Personal Health Insurance Canada

Personal Injury: What You Must Know About the Collateral Source Rule

Sally is injured in a car accident. Her injuries make her unable to work. She receives substantial discounts from her health care providers and her remaining bills are paid by Medicaide.

At trial the insurance defense attorney hired by the at-fault driver wants to tell the jury about the discounts and Medicaide payments.

Will the trial judge allow him to do so?

No, says the "collateral source rule." At least not if she lives in one of the states that still support the rule.

Collateral Source Rule Explained

The term "collateral" as used here means simply "additional". The at-fault driver or "tort-feasor" as the law calls him, is responsible for making the injured person whole.

This includes making sure her medical bills are paid. Medicaide and the discounts are "additional sources" that have helped make Sally whole by paying her medical bills.

In the American legal system laws can be made by legislatures, administrative agencies, and by courts. The law created by courts is known as common law. The collateral source rule was court created in 1854.

The essence of this rule is summarized in Black's Law Dictionary as follows:

"...if an injured person receives compensation for his injuries from a source wholly independent of the tort-feasor, the payment should not be deducted from the damages [monetary compensation] which he would otherwise collect from the tort-feasor. In other words, a defendant tortfeasor may not benefit from the fact that the plaintiff has received money from other sources as a result of the defendant's tort."

It is an evidentiary rule which means that the injured person has the right to ask the judge to keep evidence of collateral source payments away from the jury.

The most common collateral sources are medical insurance, workers compensation, VA medical benefits, Medicaide and other government programs.

Medical Discounts

While some states have refused to give medical discounts the protection of the collateral source rule, the majority opinion is just the opposite. A majority of states permit a plaintiff to recover the amounts billed for medical care, even when those amounts are discounted by the health care provider pursuant to a contract with the injured person's health insurer.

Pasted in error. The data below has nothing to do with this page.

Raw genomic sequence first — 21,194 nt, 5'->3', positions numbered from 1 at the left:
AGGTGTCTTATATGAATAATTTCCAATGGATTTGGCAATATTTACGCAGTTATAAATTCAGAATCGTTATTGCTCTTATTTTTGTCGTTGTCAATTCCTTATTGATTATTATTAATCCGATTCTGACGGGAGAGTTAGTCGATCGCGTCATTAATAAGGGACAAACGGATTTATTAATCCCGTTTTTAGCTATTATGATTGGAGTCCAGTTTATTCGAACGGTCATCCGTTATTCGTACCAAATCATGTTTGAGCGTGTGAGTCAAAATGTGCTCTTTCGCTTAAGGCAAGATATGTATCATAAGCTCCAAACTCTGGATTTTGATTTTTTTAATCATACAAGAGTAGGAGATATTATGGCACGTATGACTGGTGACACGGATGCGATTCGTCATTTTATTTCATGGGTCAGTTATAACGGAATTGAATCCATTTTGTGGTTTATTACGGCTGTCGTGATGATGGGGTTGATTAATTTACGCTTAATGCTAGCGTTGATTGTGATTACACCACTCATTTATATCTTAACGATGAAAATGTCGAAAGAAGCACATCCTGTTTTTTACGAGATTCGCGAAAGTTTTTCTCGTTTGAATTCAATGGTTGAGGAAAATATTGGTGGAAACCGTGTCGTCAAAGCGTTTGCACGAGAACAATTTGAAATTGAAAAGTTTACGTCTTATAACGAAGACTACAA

States That Have Modified Or Eliminated The Rule

The legislatures of twenty eight (28) states have either abolished or modified the collateral source rule.

These states are as follows: Alabama, Alaska, Arizona, California, Colorado, Connecticut, Florida, Hawaii, Idaho, Illinois, Indiana, Iowa, Kansas, Kentucky, Maine, Michigan, Minnesota, Missouri, Montana, New Jersey, New Mexico, New York, North Dakota, Ohio, Oklahoma, Oregon, Pennsylvania, West Virginia.

Here is a list, as of the date of this article, of the fourteen states that have completely abolished the rule: Alaska, Colorado, Connecticut, Idaho, Indiana, Iowa, Kansas, Michigan, Minnesota, New York, North Dakota, Ohio, and Oregon.

At the National Association of Mutual Insurance Companies website you can find a list of the states that have modified the rule with a summary of the modification:

Even if you live in a state where the rule has been abolished or limited by the legislature, you should check on the current status as some state supreme courts have overruled the legislature and reinstated the rule.


If yours is one of the twenty two states that still have the collateral source rule in full or one of fourteen that have retained it in part, you need to know about and understand it.

Insurance companies will try to reduce your compensation by amounts which your health insurance has paid. Be alert, don't let them put the evidence in front of the jury.


This article is for informational purposes only and is not intended to substitute for legal advice. Seek an opinion from an experienced injury attorney in your state of residence.

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